International

Across Iraq, String Of Suicide Car Bombings Kill Dozens, Injure Hundreds

The collapsed buildings at the scene of

The collapsed buildings at the scene of a car bombing in Kut, 100 miles southeast of Baghdad. Ali Al-Alak/AFP hide caption

itoggle caption Ali Al-Alak/AFP

As we reported earlier, a wave of car bombings has killed more than 40 people in Iraq. According to NPR's Mike Shuster, the worst of the attacks were in Baghdad and Kut.

A suicide bomber detonated a car bomb behind a police station in Iraq's capital, in the Qahira district, killing at least 15 civilians and police officers.

"The blast flattened the building and other houses nearby, spread rubble in the street and shattered glass more than half a mile away," The New York Times reports.

Elsewhere in the city, insurgents detonated at least three other bombs.

Reports say more than 15 people were killed in Kut, which is south of Baghdad, in a blast apparently aimed at the local government council building.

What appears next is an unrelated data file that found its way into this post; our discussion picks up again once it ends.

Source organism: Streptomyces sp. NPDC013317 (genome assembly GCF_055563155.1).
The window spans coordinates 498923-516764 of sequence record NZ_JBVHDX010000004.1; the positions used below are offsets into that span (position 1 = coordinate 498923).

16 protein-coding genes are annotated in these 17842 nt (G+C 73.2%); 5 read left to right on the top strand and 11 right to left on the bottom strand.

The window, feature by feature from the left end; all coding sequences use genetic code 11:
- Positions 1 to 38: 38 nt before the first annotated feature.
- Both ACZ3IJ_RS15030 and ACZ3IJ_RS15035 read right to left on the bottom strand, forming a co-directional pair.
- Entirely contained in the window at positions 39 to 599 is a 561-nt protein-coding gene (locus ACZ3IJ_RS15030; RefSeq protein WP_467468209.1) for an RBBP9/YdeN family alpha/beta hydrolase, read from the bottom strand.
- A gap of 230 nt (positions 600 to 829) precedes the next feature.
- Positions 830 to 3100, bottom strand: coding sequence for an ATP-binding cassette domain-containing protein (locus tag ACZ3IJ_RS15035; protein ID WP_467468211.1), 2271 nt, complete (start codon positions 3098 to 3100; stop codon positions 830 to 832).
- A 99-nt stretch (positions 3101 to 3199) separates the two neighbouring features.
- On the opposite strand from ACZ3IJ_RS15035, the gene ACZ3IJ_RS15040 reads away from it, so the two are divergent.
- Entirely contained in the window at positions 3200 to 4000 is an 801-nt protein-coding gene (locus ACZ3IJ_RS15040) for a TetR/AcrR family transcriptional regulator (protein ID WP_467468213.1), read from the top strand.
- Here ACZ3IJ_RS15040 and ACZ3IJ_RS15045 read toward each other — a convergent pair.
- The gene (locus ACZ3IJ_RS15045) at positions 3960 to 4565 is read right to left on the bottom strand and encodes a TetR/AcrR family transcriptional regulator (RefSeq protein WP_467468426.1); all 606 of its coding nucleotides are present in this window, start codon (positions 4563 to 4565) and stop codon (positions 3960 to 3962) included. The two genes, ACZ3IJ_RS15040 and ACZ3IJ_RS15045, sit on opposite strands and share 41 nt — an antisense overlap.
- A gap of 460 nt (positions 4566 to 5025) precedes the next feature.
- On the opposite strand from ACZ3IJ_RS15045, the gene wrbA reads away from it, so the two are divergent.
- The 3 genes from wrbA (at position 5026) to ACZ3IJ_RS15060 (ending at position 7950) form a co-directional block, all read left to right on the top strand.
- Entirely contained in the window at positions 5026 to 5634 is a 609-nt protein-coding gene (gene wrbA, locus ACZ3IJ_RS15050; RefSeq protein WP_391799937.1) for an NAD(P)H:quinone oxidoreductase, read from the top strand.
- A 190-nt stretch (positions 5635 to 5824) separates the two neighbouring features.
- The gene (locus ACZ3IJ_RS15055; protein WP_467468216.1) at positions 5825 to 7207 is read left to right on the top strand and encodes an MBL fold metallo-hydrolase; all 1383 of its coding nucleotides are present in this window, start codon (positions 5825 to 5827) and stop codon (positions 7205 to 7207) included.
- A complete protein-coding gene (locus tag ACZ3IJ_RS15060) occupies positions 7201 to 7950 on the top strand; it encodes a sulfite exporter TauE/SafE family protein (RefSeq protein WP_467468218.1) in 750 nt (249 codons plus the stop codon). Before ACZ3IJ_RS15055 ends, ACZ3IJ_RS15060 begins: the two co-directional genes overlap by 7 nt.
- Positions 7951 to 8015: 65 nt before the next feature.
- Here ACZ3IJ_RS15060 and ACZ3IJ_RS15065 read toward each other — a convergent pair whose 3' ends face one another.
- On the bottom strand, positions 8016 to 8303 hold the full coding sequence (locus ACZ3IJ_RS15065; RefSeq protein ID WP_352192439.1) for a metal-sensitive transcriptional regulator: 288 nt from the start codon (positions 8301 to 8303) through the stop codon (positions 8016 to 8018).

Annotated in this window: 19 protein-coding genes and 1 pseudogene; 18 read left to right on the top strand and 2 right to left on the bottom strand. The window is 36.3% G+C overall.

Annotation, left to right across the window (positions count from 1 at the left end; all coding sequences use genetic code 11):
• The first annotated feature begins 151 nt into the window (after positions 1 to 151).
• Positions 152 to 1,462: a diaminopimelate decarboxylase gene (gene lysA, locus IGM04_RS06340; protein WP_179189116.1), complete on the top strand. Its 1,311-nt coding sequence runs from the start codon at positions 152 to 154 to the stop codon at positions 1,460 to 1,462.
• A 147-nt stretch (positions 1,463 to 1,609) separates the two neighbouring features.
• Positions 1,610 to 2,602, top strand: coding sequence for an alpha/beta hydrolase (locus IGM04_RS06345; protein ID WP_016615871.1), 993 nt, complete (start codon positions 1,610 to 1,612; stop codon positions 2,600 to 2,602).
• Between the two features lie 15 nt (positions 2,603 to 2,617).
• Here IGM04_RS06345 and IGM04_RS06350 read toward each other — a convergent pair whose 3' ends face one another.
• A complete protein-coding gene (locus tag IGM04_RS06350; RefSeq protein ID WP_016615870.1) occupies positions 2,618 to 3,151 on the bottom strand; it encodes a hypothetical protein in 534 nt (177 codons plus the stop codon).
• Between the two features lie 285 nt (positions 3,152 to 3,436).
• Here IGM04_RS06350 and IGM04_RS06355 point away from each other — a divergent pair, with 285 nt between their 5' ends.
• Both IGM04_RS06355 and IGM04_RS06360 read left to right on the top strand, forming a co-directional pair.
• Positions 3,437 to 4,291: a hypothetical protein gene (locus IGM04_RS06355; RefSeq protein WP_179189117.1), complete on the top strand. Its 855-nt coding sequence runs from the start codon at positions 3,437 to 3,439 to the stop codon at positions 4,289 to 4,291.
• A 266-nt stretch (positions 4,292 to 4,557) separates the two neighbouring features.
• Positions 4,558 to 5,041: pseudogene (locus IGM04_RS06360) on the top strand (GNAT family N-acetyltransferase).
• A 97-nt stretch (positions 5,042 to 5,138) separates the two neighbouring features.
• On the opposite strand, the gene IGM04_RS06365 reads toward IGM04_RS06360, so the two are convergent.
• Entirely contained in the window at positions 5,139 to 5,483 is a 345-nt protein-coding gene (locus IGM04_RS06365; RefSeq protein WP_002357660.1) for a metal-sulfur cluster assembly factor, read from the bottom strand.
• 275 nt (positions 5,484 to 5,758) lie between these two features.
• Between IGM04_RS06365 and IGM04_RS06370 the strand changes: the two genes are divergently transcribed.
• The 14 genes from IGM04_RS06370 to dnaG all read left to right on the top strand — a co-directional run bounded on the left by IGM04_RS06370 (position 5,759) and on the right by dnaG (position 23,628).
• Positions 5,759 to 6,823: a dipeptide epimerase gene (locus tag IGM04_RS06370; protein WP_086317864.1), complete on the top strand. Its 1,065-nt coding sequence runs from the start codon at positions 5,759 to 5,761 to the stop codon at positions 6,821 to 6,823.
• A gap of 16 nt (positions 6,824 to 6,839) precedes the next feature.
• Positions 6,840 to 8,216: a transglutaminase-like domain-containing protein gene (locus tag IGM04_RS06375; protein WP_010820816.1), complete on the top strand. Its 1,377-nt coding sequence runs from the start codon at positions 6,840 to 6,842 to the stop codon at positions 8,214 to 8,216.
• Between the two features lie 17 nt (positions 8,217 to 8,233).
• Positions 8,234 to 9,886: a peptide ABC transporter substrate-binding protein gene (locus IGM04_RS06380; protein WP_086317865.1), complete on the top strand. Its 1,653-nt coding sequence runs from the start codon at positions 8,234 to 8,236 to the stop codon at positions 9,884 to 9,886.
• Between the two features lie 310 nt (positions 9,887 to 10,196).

According to the BBC, there were also attacks in Kirkuk, Falluja, Tikrit, Basra, Ramadi, and Karbala.

It was the worst one-day string of bombings in several months, Shuster reports.

According to Stephen Farrell and Anthony Shadid, foreign correspondents for The Times, "the explosions appeared designed to undermine public confidence in the Iraqi security forces and to exploit political uncertainty surrounding the failure of Iraq’s political parties to form a government nearly six months after the March 7 parliamentary elections."

Comments

 

Please keep your community civil. All comments must follow the NPR.org Community rules and terms of use, and will be moderated prior to posting. NPR reserves the right to use the comments we receive, in whole or in part, and to use the commenter's name and location, in any medium. See also the Terms of Use, Privacy Policy and Community FAQ.